The goal of this model is to use college football statistics to predict fantasy football success for a college running back prospect in the NFL. The variable we are predicting is total fantasy points (PPR) within an RBs first three seasons. If a player is still active in the NFL and has not reached three years then their current historical points have been extrapolated to three years.
The Adjusted R-squared for the model is 0.6216. Each metric is represented as a career seasonal average. The most predictive metrics are:
- Weight from 247
- My homegrown Rush Yards Over Expectation (RYOE) metric
- EPA Per Reception
- Break Away Run Rate (% of carries for >=10 yards)
Initially, I did not have weight within my model but including this has improved the Adjusted R Squared over 0.5, which means over half the variation in the model can be explained by the metrics used as inputs. The preferred weight for an NFL RB is 210 lbs. Based on some research in the Twitter thread below we can expect an RB to gain between 10-15 lbs while in college, which means an RB who is at least 195 lbs entering college should arrive at the optimal weight. An RB with extreme production can break through the normal weight barrier such as Darrell Henderson, Kenneth Gainwell, or Deuce Vaughn.
What I could deduct of this:
1) The average weight prospects gain is 10-15, more is a strange case. Stop projecting a 40 pound gain (this is a Devone Achane Tweet).
2) If you are 180 or less as a HS prospect, chances you make it to the NFL day 1/2 are really slim (8.3%).
— Adeiko_FF (@Adeiko_FF) April 28, 2021
We are attempting to predict fantasy points in a PPR scoring format so the ability to be a good receiver is weighted heavily. Volume is more predictive than efficiency. Receptions are represented as receiving volume and EPA per reception is represented as receiving efficiency. Having both gives a low-volume receiver who was extremely efficient, like Derrick Henry or Nick Chubb, an outlet to earn a top spot on the model.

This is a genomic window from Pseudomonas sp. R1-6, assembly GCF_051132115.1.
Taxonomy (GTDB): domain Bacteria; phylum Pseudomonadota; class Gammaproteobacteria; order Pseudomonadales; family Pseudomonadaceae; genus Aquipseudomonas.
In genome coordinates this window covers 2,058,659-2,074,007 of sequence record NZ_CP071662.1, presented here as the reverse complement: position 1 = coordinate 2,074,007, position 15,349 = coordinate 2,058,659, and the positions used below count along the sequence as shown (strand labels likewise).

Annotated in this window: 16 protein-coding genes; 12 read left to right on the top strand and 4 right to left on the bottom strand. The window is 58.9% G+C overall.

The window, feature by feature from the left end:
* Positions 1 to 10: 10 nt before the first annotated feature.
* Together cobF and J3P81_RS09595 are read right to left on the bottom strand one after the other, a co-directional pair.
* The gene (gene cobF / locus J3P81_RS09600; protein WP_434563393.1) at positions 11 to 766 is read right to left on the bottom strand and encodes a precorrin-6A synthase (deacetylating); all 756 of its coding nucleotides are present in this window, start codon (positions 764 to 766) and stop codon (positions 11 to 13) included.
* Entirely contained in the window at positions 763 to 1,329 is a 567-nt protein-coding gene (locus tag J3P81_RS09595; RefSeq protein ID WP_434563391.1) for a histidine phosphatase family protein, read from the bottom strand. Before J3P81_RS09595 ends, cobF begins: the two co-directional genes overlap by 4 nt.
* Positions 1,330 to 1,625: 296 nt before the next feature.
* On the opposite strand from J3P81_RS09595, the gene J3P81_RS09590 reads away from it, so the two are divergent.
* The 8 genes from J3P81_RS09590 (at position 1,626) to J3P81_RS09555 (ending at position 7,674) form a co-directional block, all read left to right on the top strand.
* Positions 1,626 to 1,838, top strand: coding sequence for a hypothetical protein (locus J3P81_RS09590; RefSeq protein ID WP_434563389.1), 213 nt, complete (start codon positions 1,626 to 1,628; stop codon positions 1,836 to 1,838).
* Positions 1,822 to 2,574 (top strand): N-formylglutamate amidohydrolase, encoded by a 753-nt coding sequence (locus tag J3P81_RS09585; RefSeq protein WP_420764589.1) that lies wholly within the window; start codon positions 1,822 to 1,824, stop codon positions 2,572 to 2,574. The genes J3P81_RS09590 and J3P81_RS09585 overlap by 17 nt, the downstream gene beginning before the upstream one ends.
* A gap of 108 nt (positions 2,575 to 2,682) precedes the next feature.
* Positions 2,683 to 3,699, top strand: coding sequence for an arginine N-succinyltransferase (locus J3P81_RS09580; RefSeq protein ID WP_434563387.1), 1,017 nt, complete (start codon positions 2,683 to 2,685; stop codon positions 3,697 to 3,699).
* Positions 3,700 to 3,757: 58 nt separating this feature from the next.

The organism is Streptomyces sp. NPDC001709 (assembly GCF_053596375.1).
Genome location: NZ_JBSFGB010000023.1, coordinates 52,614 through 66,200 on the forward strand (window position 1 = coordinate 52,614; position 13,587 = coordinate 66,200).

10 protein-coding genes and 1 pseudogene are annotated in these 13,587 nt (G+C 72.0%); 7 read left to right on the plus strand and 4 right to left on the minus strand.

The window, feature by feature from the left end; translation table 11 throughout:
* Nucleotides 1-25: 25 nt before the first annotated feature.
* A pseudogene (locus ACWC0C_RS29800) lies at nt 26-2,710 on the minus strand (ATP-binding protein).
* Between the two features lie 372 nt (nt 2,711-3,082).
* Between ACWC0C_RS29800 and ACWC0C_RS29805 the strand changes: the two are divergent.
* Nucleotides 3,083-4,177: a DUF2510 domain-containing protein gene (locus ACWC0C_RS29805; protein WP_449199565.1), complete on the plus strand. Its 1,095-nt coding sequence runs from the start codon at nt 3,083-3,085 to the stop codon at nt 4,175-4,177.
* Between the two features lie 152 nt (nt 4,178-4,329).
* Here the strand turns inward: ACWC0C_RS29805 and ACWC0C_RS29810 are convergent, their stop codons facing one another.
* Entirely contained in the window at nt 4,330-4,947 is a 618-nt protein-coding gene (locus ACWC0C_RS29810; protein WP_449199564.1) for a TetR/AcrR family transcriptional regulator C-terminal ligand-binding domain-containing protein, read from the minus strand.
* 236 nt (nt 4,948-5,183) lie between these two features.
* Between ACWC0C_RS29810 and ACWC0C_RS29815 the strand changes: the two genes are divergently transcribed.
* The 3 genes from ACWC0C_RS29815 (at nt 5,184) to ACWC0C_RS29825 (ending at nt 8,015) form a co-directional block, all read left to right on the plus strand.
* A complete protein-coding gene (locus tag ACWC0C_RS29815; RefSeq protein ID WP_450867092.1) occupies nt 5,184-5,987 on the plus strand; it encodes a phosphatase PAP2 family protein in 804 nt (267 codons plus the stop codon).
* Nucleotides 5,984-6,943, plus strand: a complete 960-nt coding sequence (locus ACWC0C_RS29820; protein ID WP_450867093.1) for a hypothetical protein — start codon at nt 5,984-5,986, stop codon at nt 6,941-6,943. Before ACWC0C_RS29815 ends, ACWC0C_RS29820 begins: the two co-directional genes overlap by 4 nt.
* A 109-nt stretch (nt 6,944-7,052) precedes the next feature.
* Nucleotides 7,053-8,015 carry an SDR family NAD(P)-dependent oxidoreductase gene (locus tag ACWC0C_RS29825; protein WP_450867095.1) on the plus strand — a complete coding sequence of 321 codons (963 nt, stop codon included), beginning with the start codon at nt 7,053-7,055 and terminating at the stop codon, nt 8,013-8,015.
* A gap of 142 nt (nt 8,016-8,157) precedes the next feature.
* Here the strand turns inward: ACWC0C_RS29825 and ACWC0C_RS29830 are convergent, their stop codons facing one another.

Rush Yards Over Expectation is the third most predictive metric. Expected rush yards are based on yards to goal and win probability. In general, a player who has a starting point further from the goal (larger runway) and with a higher team win probability will have a higher expectation for rush yards. Win probability is an important input to expected rush yards because it provides a real-time indicator of how much better a team is than its opponent. Using the strength of schedule can be a lagging indicator for comparing opponents within a certain game. Also, using yards to goal is an important input because we can assume a defensive scheme and defenders in the box based on the relation to the goal line. Below I have provided the ten highest expected yard situations as well as the ten lowest expected yard situations.
Finally, I have adjusted the break-away run rate metric from the percentage of runs greater than or equal to ten yards, which was previously fifteen yards. The game is played in smaller chunks than 15 yards and has proven to be more predictive within this model.
I have provided three charts below. The top 50 current and prior prospects, the top college prospects, and the top 2022 prospects, which has been arranged by predicted fantasy points. I would let draft day create a tier of prospects for upcoming rookie drafts and organize the tiers based on the projection. For devy/C2C drafts I will be using ADP data to create tiers and organize these players based on the projections. A few notes from the results:
- Canton Notes:
- Travis Etienne has Christian McCaffrey’s upside if healthy.
- Kevin Harris is the sleeper prospect of the 2022 class. He draws parallels to James Robinson as a prospect. I would like to see Harris on LAC alongside Austin Ekeler.
- Max Borghi and Kyren Williams have been pushed to the top by extremely high reception totals. I do like the trajectory of Tyler Badie over these two prospects in upcoming rookie drafts.
- Campus Notes:
- TreVeyon Henderson is projected to be a better prospect than Ezekiel Elliot.
- Lew Nichols has the chance to be the prospect we had anticipated for Jay Ajayi. He most likely will miss Day 2 of the NFL draft but could be a solid NFL prospect.
- Trevion Cooley is the same prospect as Raheim Sanders, take the 86 pick discount and select Trevion Cooley instead.
- Kendre Miller is my top target in 2022 Devy Drafts. His projection is minimized by his lack of receiving ability but he is a former high school QB who had a prior top RB prospect on his team. With Zach Evans moving on he should get the full opportunity to make or break his career as an NFL RB through improvements as a receiver.